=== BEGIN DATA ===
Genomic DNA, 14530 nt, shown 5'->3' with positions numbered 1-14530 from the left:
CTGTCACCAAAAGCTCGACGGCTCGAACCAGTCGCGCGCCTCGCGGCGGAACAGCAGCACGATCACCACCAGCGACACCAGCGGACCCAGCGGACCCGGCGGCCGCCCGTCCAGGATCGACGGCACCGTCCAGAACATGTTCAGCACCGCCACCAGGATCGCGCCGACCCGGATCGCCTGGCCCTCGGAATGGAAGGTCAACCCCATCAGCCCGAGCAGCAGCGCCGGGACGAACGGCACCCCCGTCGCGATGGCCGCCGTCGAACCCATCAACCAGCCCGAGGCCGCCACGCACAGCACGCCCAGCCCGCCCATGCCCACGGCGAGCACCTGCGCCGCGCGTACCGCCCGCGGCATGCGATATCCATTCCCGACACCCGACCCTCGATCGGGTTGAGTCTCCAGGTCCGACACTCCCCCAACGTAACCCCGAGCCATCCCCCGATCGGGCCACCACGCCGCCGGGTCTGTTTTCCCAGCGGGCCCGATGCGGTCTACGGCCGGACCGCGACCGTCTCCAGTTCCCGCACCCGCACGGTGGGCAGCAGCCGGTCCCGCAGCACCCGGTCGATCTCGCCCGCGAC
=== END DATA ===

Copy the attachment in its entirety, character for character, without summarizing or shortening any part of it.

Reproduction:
Genomic DNA, 14530 nt, shown 5'->3' with positions numbered 1-14530 from the left:
CTGTCACCAAAAGCTCGACGGCTCGAACCAGTCGCGCGCCTCGCGGCGGAACAGCAGCACGATCACCACCAGCGACACCAGCGGACCCAGCGGACCCGGCGGCCGCCCGTCCAGGATCGACGGCACCGTCCAGAACATGTTCAGCACCGCCACCAGGATCGCGCCGACCCGGATCGCCTGGCCCTCGGAATGGAAGGTCAACCCCATCAGCCCGAGCAGCAGCGCCGGGACGAACGGCACCCCCGTCGCGATGGCCGCCGTCGAACCCATCAACCAGCCCGAGGCCGCCACGCACAGCACGCCCAGCCCGCCCATGCCCACGGCGAGCACCTGCGCCGCGCGTACCGCCCGCGGCATGCGATATCCATTCCCGACACCCGACCCTCGATCGGGTTGAGTCTCCAGGTCCGACACTCCCCCAACGTAACCCCGAGCCATCCCCCGATCGGGCCACCACGCCGCCGGGTCTGTTTTCCCAGCGGGCCCGATGCGGTCTACGGCCGGACCGCGACCGTCTCCAGTTCCCGCACCCGCACGGTGGGCAGCAGCCGGTCCCGCAGCACCCGGTCGATCTCGCCCGCGAC